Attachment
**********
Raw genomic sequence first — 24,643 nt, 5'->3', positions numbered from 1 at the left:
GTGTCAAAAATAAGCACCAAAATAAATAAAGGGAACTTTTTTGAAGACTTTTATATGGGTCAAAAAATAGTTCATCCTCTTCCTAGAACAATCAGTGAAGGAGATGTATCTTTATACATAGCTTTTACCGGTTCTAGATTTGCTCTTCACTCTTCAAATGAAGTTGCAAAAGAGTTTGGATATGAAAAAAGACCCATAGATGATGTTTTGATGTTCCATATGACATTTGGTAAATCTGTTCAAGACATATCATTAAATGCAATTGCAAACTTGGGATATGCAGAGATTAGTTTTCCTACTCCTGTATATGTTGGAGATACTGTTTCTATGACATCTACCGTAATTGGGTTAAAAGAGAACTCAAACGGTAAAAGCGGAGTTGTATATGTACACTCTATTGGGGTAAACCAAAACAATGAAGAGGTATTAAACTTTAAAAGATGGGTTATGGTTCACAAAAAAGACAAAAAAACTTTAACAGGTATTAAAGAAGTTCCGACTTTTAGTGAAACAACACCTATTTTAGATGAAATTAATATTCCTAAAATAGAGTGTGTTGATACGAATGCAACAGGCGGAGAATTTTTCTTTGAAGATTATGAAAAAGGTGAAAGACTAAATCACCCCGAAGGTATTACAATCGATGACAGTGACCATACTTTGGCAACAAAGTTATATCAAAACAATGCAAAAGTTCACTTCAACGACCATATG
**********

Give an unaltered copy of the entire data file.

Raw genomic sequence first — 24,643 nt, 5'->3', positions numbered from 1 at the left:
GTGTCAAAAATAAGCACCAAAATAAATAAAGGGAACTTTTTTGAAGACTTTTATATGGGTCAAAAAATAGTTCATCCTCTTCCTAGAACAATCAGTGAAGGAGATGTATCTTTATACATAGCTTTTACCGGTTCTAGATTTGCTCTTCACTCTTCAAATGAAGTTGCAAAAGAGTTTGGATATGAAAAAAGACCCATAGATGATGTTTTGATGTTCCATATGACATTTGGTAAATCTGTTCAAGACATATCATTAAATGCAATTGCAAACTTGGGATATGCAGAGATTAGTTTTCCTACTCCTGTATATGTTGGAGATACTGTTTCTATGACATCTACCGTAATTGGGTTAAAAGAGAACTCAAACGGTAAAAGCGGAGTTGTATATGTACACTCTATTGGGGTAAACCAAAACAATGAAGAGGTATTAAACTTTAAAAGATGGGTTATGGTTCACAAAAAAGACAAAAAAACTTTAACAGGTATTAAAGAAGTTCCGACTTTTAGTGAAACAACACCTATTTTAGATGAAATTAATATTCCTAAAATAGAGTGTGTTGATACGAATGCAACAGGCGGAGAATTTTTCTTTGAAGATTATGAAAAAGGTGAAAGACTAAATCACCCCGAAGGTATTACAATCGATGACAGTGACCATACTTTGGCAACAAAGTTATATCAAAACAATGCAAAAGTTCACTTCAACGACCATATG